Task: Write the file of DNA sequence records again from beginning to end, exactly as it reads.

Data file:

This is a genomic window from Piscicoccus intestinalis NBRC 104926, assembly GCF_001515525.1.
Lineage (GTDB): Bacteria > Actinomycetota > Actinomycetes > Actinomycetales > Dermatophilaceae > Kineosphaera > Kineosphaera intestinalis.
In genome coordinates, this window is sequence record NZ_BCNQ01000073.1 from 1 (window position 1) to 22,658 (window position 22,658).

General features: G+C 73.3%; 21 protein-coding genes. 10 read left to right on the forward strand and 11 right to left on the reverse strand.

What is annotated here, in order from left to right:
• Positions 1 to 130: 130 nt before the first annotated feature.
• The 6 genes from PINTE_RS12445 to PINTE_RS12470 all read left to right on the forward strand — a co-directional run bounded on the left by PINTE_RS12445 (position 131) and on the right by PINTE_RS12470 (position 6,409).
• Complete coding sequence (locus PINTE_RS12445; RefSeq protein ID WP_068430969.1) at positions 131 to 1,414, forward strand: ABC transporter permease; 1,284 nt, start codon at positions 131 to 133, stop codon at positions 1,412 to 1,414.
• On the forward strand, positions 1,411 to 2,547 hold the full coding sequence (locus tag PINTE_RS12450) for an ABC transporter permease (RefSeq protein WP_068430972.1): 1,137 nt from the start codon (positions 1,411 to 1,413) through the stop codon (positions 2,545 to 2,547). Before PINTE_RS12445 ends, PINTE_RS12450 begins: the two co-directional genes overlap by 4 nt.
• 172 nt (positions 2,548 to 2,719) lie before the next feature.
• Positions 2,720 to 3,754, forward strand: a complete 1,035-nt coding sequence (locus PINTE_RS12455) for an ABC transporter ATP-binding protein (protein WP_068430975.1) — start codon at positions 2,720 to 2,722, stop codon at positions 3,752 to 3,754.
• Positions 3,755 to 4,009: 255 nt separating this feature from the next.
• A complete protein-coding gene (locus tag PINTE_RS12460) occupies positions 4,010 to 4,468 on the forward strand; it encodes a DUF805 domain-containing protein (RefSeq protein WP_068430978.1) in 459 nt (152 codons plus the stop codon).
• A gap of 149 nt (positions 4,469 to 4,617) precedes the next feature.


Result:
This is a genomic window from Piscicoccus intestinalis NBRC 104926, assembly GCF_001515525.1.
Lineage (GTDB): Bacteria > Actinomycetota > Actinomycetes > Actinomycetales > Dermatophilaceae > Kineosphaera > Kineosphaera intestinalis.
In genome coordinates, this window is sequence record NZ_BCNQ01000073.1 from 1 (window position 1) to 22,658 (window position 22,658).

General features: G+C 73.3%; 21 protein-coding genes. 10 read left to right on the forward strand and 11 right to left on the reverse strand.

What is annotated here, in order from left to right:
• Positions 1 to 130: 130 nt before the first annotated feature.
• The 6 genes from PINTE_RS12445 to PINTE_RS12470 all read left to right on the forward strand — a co-directional run bounded on the left by PINTE_RS12445 (position 131) and on the right by PINTE_RS12470 (position 6,409).
• Complete coding sequence (locus PINTE_RS12445; RefSeq protein ID WP_068430969.1) at positions 131 to 1,414, forward strand: ABC transporter permease; 1,284 nt, start codon at positions 131 to 133, stop codon at positions 1,412 to 1,414.
• On the forward strand, positions 1,411 to 2,547 hold the full coding sequence (locus tag PINTE_RS12450) for an ABC transporter permease (RefSeq protein WP_068430972.1): 1,137 nt from the start codon (positions 1,411 to 1,413) through the stop codon (positions 2,545 to 2,547). Before PINTE_RS12445 ends, PINTE_RS12450 begins: the two co-directional genes overlap by 4 nt.
• 172 nt (positions 2,548 to 2,719) lie before the next feature.
• Positions 2,720 to 3,754, forward strand: a complete 1,035-nt coding sequence (locus PINTE_RS12455) for an ABC transporter ATP-binding protein (protein WP_068430975.1) — start codon at positions 2,720 to 2,722, stop codon at positions 3,752 to 3,754.
• Positions 3,755 to 4,009: 255 nt separating this feature from the next.
• A complete protein-coding gene (locus tag PINTE_RS12460) occupies positions 4,010 to 4,468 on the forward strand; it encodes a DUF805 domain-containing protein (RefSeq protein WP_068430978.1) in 459 nt (152 codons plus the stop codon).
• A gap of 149 nt (positions 4,469 to 4,617) precedes the next feature.